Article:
Nurse prune grunted, a vein pulsed in her forehead. “You’re forbidden from the common room and confined to your bed aside from meal times. Now, I’m taking you straight to the doctor where I’ll give her a full report. Move it.”

Shayne shuffled at the nurse’s side, the nurse’s death grip prevented playing dead. Breasts considered unnatural wonders smushed against her cheeks, with the consistency of tennis balls in wet socks, they swung in hypnotic rhythm. Shayne stifled the urge to poke them to see if they acted like memory foam.

Headed toward the main building, the unlikely duo caught the immediate attention of both patients and medical staff. Crazy and sane eyes followed their path through the main doors and down the hall.

Great, an audience. Like I need another one of those.

Shayne mumbled into inflated flesh. “Couldn’t you have taken me around the side way and maybe made less of a scene?” Her arm throbbed under the nurses grasp. “Ouch, when I’ve got my powers back you bitch, you’re done for. This is totally unfair.”

Heat burned the top of Shayne’s head, the nurse’s voice bored through her soul. “Oh, yes, that’s right, your amazing magic powers. They haven’t done you much good so far have they? And I bet they didn’t remind you about your doctor’s appointment this morning either?”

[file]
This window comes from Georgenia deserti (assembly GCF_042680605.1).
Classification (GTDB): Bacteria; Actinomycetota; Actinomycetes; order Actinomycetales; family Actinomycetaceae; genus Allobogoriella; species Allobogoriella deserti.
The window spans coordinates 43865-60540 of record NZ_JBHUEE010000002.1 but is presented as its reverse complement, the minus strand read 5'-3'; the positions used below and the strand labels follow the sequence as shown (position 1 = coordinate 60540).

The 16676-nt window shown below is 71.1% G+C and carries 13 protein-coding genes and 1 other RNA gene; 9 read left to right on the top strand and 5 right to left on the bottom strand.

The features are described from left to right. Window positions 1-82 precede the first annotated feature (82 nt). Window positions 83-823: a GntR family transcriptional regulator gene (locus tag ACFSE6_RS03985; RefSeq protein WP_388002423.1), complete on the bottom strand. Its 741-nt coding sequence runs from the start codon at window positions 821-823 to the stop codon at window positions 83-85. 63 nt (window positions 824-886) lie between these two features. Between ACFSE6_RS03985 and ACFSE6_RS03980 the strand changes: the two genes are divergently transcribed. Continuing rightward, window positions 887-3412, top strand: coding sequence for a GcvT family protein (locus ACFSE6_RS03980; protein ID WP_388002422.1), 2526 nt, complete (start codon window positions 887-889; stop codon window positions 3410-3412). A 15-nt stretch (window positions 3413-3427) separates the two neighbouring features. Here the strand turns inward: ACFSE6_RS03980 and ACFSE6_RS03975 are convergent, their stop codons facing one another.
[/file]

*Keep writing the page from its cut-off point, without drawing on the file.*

The small buzz from the half joint went stone-cold dead. Bam, a wet fish smacked Shayne in the face. “No and no. Crap.”

Escape plan escalated to top priority, finding real chocolate can wait.

******

On a mission, Nurse Rye barged into the doctor’s office. Doctor Unders poked her head above a sea of paperwork. Eyebrows thick enough to hide in covered the middle of her face.

Geez I wish you’d pluck those. Maybe she’ll let me do it one day.

A pen fell from Doctor Unders mouth and landed with a plop on the table. “Nurse Rye, what the hell are you thinking? Remove your hands from this patient immediately.”

The ground rumbled, Shayne suspected steam might erupt out the nurse’s ears.

“If I let her go, she’ll run off again. I caught her out the back alone and smoking drugs–again. She somehow manages to evade the staff and sneak off. How I do not know. And there’s no doubt she’s probably plotting another futile escape as we speak. I have a great deal of work already to do, and not enough people to spend time chasing around after her. She should be medicated adequately so she can’t get out of bed and cause trouble.”

Shayne imagined kicking the nurse’s shin.

If it didn’t get me put in solitary I’d relocate your nose for you.

To her credit, the Doctor didn’t appear intimidated. “You’ll leave the patient’s diagnosis to me, thanks. Perhaps if you supervised your staff better, this wouldn’t happen. How about you go investigate how Mr. Berris is able to swap his lithium for viagra any time he likes and leave me to my job.”

Saggy old balls dangled for a moment in Shayne’s mind, a cold chill followed.

Nurse Rye released her grip on Shayne’s arm and slapped her own thigh. “Fine. I expect you’ll put her on report.”